Hi, my name is Bryan Summerford and
I am an aquarist here at the Memphis Zoo.
You may think working in an aquarium is all about fish, but in my case
it definitely is not! One of the
biggest projects I’m working on right now is a breeding program for a
threatened newt species called the Western Striped Newt (Notophthalmus perstriatus).
This is also a big conservation project for the Zoo because we are
working with the U.S. Forest Service and the Coastal Plains Institute to
reintroduce these newts back into their historical habitat of Apalachicola
National Forest in the Florida panhandle.
In the spring of 2011, 25 larval
newts were collected from Joseph Jones Ecological Center in Southwest Georgia
and sent to the Memphis Zoo as a start-up colony for future breeding. Basically these 25 newts would be
responsible for creating offspring that would eventually be sent to other zoos,
and then later offspring would be released into the wild. The reason for all of this is the wild
newts are losing habitat fast, coupled with droughts that are causing ponds to
dry up before the larvae can metamorph to adulthood. The Memphis Zoo will be sending offspring to several zoos,
including the Beardsley, Jacksonville, Detroit, Omaha, and Rio Grande Zoos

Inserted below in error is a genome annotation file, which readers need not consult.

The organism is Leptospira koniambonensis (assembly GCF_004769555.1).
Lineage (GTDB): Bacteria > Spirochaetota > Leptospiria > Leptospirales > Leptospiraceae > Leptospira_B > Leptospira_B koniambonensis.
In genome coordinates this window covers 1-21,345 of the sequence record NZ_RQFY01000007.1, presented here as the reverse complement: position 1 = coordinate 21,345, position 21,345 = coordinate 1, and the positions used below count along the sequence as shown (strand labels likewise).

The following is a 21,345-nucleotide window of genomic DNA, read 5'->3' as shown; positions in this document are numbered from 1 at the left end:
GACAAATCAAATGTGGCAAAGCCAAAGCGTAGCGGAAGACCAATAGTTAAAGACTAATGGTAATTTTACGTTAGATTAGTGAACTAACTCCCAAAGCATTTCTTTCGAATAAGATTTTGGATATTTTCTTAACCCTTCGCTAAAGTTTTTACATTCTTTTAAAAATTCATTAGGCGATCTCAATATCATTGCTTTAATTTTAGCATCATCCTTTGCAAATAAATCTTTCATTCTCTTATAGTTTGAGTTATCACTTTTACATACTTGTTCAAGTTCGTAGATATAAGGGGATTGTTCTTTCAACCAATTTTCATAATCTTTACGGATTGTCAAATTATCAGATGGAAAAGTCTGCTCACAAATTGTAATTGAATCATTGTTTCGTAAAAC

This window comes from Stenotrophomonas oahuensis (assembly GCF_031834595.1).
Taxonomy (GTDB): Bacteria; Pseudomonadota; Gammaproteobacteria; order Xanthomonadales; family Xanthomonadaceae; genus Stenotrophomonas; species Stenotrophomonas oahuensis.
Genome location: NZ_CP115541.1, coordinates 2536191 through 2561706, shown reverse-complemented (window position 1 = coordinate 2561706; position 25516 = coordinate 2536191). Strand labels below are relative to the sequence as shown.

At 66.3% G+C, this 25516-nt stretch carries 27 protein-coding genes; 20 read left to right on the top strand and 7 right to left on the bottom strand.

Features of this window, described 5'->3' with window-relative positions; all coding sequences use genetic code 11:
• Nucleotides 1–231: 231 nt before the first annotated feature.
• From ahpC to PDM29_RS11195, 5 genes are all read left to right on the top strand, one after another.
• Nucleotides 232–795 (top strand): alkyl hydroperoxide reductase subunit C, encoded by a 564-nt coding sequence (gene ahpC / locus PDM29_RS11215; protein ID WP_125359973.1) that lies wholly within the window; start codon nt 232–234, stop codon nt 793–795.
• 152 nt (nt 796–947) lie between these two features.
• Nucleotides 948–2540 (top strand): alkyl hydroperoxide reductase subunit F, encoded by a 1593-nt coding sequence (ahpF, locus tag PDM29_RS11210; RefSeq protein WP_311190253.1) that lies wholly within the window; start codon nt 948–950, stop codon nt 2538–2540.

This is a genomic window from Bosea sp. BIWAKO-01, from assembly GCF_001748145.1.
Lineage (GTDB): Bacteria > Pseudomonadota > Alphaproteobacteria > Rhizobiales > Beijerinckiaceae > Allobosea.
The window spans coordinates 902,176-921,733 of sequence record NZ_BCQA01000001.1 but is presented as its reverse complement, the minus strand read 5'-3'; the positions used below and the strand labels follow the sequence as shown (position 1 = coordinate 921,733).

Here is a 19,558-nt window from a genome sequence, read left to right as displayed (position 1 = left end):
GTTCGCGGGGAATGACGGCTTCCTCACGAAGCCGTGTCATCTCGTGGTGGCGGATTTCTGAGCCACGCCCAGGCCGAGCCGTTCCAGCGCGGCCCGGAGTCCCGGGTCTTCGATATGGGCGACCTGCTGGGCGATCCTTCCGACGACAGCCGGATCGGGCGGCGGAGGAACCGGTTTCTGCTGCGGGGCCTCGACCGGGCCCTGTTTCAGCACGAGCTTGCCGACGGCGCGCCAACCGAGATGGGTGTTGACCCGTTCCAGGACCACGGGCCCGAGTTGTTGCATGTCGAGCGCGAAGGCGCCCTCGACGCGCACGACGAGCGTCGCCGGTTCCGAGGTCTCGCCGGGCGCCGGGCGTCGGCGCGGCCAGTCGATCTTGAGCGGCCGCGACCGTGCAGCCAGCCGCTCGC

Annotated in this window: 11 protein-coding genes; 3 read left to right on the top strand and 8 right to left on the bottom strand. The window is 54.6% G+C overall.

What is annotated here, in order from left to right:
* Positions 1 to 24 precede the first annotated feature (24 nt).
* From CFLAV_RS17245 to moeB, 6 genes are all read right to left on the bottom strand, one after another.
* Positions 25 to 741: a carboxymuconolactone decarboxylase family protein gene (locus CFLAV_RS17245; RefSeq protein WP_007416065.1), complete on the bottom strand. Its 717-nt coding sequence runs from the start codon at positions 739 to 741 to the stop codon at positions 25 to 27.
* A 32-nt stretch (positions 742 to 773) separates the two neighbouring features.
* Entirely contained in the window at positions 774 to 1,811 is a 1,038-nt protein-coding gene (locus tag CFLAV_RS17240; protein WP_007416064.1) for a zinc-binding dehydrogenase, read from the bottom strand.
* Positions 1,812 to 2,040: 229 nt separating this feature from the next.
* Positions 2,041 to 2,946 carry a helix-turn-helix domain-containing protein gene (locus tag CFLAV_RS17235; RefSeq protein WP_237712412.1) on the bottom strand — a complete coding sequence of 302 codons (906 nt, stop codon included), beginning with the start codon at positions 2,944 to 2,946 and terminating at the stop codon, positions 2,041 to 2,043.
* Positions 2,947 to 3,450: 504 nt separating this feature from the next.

later this year. Hopefully by 2014
all of the zoos involved will be sending offspring to Florida for release.
I’m very excited to be
working on this project and to be the primary person caring for these
newts. I must admit I felt some
pressure as we had the only group of these Western Striped Newts in captivity
and that I was responsible for developing their successful breeding protocols.
It took some time as well as doing lots of different things such as playing with
water depth and temperature, but I finally got the newts to breed... and breed
and breed! It started off slowly with only 10 or 20
offspring, but before I knew it I had 100! Now I have over 500 larval newts! I
am also responsible for caring for each and every one of these little
guys. While this is fantastic for
the species it can be a little tiresome, ESPECIALLY ON MY EYES! These larval newts are smaller than a grain
of rice. We keep them in cups in
groups of three and have to feed them nearly microscopic live food. These little guys don’t grow very fast
and I have to check on them and count each newt every day and make sure they
have enough food to eat. When I
lay down at night I can see little newts swimming in my eyeballs….but it's all
worth it knowing we are helping to save the species!